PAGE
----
Fighting For Justice And Your Best Interests

IV drug administration can lead to dangerous medical mistakes

On Behalf of | Nov 15, 2022 | Medical Malpractice |

People trust the idea of intravenous (IV) drug administration as a safe and modern way to receive a drug. In many ways, it seems to eliminate much of the risk of human error that is inherent in the administration of prescription drugs.

After all, there is a machine helping to directly deliver medication to an individual to manage their pain or fight a very stubborn infection. The patient won’t be at risk of forgetting a dose, mixing up their pills or otherwise undermining the efficacy of their own treatment. IV medication is effective and efficient, but it is far from perfect.

In fact, researchers have found that a significant number of medication mistakes every year involve IV drug administration. What kinds of medical mistakes result in IV drug administration errors?

Timing errors are common

Researchers pointed out timing and dosage errors as two of the most frequent IV drug mistakes that occur. The professional setting up the machine might input the information about the medication improperly.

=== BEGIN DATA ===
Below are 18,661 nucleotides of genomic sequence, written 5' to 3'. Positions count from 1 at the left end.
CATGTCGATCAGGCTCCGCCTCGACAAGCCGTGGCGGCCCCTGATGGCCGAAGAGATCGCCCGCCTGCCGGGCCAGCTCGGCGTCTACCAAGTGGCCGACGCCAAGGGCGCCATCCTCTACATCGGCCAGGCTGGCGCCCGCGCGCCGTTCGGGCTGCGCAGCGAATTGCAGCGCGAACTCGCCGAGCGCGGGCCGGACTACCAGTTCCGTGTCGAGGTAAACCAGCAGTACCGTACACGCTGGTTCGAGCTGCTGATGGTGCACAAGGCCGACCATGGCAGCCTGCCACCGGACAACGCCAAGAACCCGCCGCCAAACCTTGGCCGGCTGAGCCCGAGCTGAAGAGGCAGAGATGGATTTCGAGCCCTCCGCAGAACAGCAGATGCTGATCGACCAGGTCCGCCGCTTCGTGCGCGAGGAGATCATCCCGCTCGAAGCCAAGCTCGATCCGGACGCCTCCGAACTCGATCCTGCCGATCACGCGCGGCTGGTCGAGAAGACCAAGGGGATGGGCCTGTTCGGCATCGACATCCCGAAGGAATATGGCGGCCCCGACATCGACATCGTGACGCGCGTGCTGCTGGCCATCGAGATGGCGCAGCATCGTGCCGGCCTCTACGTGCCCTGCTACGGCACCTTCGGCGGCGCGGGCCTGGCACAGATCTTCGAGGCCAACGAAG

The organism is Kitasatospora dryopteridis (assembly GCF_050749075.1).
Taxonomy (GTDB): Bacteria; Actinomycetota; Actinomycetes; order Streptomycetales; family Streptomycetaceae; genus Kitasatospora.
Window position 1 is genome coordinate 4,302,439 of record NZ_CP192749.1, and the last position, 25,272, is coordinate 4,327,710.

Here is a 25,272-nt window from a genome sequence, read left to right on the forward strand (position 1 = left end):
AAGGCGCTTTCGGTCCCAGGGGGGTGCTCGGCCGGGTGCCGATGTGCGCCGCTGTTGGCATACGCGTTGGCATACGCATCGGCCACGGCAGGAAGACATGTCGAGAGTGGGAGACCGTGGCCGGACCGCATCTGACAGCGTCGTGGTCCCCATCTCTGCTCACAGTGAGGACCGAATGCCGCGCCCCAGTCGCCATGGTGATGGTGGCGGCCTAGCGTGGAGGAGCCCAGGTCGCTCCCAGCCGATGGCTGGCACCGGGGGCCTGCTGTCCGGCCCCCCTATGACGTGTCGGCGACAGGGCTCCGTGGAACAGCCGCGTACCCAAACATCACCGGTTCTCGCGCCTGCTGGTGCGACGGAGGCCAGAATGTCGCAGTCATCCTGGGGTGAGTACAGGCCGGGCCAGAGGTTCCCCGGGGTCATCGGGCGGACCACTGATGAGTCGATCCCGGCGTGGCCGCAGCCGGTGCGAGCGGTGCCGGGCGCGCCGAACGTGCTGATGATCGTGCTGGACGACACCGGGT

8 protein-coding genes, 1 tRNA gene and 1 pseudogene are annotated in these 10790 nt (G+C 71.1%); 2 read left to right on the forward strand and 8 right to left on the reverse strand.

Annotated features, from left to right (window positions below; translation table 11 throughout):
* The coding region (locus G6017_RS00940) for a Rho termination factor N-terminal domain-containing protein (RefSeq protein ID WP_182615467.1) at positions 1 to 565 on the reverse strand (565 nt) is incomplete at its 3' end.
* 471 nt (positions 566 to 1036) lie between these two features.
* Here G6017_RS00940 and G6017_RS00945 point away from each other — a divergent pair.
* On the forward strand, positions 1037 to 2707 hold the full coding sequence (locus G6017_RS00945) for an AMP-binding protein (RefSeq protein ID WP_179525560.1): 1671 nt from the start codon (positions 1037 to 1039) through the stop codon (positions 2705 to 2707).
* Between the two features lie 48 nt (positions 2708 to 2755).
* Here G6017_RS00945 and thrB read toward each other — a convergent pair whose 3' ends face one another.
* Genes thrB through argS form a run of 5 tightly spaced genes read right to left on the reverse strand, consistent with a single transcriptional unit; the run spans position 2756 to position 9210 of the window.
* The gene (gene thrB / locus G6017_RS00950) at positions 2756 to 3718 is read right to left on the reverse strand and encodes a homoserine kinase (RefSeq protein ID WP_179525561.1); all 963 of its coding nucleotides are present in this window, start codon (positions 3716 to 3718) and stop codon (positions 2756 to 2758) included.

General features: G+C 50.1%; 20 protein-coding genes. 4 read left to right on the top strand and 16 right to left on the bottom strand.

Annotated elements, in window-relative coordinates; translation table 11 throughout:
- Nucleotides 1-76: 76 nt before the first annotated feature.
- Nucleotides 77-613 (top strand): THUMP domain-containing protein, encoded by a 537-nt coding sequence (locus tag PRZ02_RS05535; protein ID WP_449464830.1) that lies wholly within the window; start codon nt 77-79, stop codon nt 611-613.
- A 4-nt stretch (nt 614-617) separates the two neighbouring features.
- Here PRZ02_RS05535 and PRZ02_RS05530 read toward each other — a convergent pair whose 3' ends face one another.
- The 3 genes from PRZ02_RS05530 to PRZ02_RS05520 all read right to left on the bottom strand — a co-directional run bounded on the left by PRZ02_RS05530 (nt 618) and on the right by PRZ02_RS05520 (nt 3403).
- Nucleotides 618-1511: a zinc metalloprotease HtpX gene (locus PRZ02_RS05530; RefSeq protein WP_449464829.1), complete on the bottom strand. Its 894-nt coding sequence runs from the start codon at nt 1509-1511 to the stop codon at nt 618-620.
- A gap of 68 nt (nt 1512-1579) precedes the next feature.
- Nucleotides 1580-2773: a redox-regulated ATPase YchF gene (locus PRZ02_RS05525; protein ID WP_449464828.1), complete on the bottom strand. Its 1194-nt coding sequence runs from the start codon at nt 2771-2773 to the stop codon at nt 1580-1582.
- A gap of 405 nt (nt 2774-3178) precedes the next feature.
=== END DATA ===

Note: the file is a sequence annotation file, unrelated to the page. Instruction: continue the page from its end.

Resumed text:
Mistakes regarding the nature of the medication or the rate of drug delivery can affect a patient’s reaction to the drug and its effectiveness. Timing errors can cause consequences ranging from pain reliever overdoses to antibiotic resistance due to major delays in drug delivery.

Medication switch-ups sometimes happen

The professionals setting up IV medications usually have multiple safeguard systems in place to ensure that the right patient receives the right medication. They may scan a barcode on the IV bag and then a barcode on a patient’s wristband, for example. Unfortunately, even with such precautions in place, distraction and fatigue can both contribute to medical professionals giving someone the wrong medication.

Compounding mistakes can also occur

Sometimes, the mistake with an IV occurs before it ever reaches the hospital. The pharmacist or technician compounding the drug could be the one to make a mistake. They might add the wrong ingredients, mislabel the suspension they create or send the wrong dosage. Any of those mistakes could lead to failed treatments or adverse reactions in the patient.

Understanding that IV medication errors are a common form of medical malpractice can help those harmed by negligence at an inpatient medical facility.